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It only took one man's death to give Congress an opening to permeate its dysfunction throughout the rest of government.
 
Republican opposition to letting President Barack Obama replace the late Justice Antonin Scalia quickly sparked a constitutional clash over the president's right to fill Supreme Court vacancies. Democrats, who have their own history of boxing out Republicans over court nominees, are up in arms, but begrudgingly concede that Obama's pick is unlikely to be confirmed.

So as both parties prepare for political brawling, the eight remaining justices could spend the next year hearing critical cases alongside an empty seat, unable to break a tie in the event of a 4-4 split.

The standoff raises a scenario that Washington long has dreaded: that bitter partisanship in Congress, mixed with the tactics of obstruction such as the filibuster, would eventually jeopardize another branch's basic ability to function.

"If Republicans do what they suggest, I think we're headed not only for a constitutional crisis but also for big problems for the legislative process," said Jim Manley, a former aide to Senate Democratic leader Harry Reid of Nevada. "This is the natural reaction to the continued Senate breakdown we've seen for years."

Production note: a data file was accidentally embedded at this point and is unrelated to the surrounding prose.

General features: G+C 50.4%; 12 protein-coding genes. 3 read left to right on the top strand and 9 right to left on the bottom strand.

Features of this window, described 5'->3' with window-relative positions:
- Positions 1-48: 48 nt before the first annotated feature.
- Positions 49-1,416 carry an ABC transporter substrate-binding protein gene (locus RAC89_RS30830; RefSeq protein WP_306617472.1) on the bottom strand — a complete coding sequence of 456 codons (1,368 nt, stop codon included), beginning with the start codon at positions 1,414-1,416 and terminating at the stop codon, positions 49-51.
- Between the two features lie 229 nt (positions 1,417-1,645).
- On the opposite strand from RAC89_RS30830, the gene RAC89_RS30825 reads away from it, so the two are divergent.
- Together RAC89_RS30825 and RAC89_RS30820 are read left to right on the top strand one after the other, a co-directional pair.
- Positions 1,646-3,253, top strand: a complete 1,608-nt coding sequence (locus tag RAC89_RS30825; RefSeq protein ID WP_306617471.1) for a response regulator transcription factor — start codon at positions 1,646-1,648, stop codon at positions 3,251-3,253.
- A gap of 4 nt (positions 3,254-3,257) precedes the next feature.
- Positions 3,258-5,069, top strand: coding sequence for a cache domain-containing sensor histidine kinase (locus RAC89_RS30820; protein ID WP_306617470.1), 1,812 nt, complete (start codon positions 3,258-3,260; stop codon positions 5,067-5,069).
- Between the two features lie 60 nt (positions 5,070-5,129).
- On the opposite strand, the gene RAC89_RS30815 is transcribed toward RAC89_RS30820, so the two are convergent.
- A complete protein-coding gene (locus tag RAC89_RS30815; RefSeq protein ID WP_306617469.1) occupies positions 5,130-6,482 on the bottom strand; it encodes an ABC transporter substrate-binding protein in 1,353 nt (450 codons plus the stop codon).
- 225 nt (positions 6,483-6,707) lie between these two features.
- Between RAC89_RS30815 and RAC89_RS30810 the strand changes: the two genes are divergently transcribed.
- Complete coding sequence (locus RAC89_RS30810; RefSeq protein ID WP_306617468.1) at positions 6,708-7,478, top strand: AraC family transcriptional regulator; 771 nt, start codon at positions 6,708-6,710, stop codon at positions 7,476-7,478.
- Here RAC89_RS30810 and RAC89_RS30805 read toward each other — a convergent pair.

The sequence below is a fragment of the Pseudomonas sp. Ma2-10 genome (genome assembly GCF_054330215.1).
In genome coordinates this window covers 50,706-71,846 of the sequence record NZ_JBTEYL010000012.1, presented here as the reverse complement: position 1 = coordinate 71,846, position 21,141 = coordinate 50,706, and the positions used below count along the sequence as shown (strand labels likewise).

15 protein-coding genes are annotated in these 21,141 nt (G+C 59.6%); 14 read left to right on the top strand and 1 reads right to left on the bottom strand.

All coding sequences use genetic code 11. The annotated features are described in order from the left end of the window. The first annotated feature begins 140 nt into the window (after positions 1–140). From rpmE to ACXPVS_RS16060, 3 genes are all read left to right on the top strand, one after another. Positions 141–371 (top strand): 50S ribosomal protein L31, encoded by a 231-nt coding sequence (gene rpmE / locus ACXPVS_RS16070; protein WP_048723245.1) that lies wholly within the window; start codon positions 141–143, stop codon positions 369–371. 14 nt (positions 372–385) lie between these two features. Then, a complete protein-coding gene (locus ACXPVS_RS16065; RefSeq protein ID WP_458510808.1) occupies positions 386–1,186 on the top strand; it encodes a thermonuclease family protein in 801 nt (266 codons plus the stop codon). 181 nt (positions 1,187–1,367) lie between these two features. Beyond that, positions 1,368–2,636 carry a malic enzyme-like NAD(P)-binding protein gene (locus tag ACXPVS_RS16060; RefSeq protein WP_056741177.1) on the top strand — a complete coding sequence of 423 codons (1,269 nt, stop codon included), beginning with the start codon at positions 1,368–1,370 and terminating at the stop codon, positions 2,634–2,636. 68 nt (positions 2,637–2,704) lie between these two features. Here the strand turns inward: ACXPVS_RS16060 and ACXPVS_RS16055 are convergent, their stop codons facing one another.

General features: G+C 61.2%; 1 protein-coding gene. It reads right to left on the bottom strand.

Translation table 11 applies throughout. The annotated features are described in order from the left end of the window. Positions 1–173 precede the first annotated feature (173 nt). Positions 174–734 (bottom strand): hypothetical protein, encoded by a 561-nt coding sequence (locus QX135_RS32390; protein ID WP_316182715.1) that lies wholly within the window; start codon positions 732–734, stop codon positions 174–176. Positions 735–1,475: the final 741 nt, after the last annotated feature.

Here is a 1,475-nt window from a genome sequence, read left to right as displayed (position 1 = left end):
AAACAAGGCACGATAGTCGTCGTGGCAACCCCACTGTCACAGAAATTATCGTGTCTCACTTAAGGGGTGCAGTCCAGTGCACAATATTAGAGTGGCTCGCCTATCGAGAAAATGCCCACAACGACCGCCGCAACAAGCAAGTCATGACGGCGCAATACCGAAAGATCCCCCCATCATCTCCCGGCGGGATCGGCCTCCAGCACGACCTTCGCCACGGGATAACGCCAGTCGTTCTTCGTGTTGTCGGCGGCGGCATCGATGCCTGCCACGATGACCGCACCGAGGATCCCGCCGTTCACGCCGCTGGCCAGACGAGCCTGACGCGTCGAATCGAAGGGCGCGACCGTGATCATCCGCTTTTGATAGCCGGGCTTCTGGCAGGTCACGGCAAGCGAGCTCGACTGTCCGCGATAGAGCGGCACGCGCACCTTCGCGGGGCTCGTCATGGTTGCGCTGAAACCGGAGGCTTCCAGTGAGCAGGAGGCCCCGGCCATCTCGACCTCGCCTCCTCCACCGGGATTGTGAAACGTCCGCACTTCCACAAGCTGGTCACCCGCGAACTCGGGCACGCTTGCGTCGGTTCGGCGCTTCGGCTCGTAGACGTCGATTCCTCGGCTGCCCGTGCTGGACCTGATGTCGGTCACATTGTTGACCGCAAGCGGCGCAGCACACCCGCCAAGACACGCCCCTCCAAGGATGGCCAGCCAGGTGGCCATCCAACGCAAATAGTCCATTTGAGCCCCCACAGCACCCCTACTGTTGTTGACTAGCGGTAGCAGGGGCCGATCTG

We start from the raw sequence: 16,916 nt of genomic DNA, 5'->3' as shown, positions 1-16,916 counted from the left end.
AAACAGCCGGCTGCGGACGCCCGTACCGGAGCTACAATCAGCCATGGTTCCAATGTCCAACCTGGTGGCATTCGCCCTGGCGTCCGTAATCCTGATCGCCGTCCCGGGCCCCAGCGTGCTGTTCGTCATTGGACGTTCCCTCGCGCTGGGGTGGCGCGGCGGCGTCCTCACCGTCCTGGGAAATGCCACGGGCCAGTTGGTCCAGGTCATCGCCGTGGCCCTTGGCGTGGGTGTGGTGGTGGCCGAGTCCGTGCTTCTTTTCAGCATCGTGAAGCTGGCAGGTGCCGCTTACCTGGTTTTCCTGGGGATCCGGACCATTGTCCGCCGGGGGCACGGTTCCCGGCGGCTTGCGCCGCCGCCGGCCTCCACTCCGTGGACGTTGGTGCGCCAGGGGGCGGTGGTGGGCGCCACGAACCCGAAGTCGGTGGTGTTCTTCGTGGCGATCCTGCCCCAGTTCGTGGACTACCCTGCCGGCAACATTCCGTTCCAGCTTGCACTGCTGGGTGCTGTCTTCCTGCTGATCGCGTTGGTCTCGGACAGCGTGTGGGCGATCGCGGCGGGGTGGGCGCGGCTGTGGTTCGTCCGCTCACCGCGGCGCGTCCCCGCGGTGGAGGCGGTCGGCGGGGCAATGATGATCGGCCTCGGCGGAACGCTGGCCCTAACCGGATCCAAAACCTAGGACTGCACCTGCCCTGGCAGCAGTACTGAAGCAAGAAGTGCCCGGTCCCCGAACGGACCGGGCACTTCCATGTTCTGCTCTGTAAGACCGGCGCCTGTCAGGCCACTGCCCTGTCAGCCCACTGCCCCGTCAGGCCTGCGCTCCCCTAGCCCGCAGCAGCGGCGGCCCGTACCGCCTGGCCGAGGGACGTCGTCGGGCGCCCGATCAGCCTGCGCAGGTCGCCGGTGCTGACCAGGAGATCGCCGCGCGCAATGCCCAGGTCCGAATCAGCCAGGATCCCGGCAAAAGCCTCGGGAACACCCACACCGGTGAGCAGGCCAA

Supreme Court nominees have been rejected before. Yet Democrats accuse Republicans of taking obstructionism to a new level by insisting Obama not even name a nominee with 11 months left in his term — and refusing to hold a confirmation vote if he does. Though the Constitution is clear that it is the president who nominates, Republicans say the Founding Fathers never required the Senate to give a vote.


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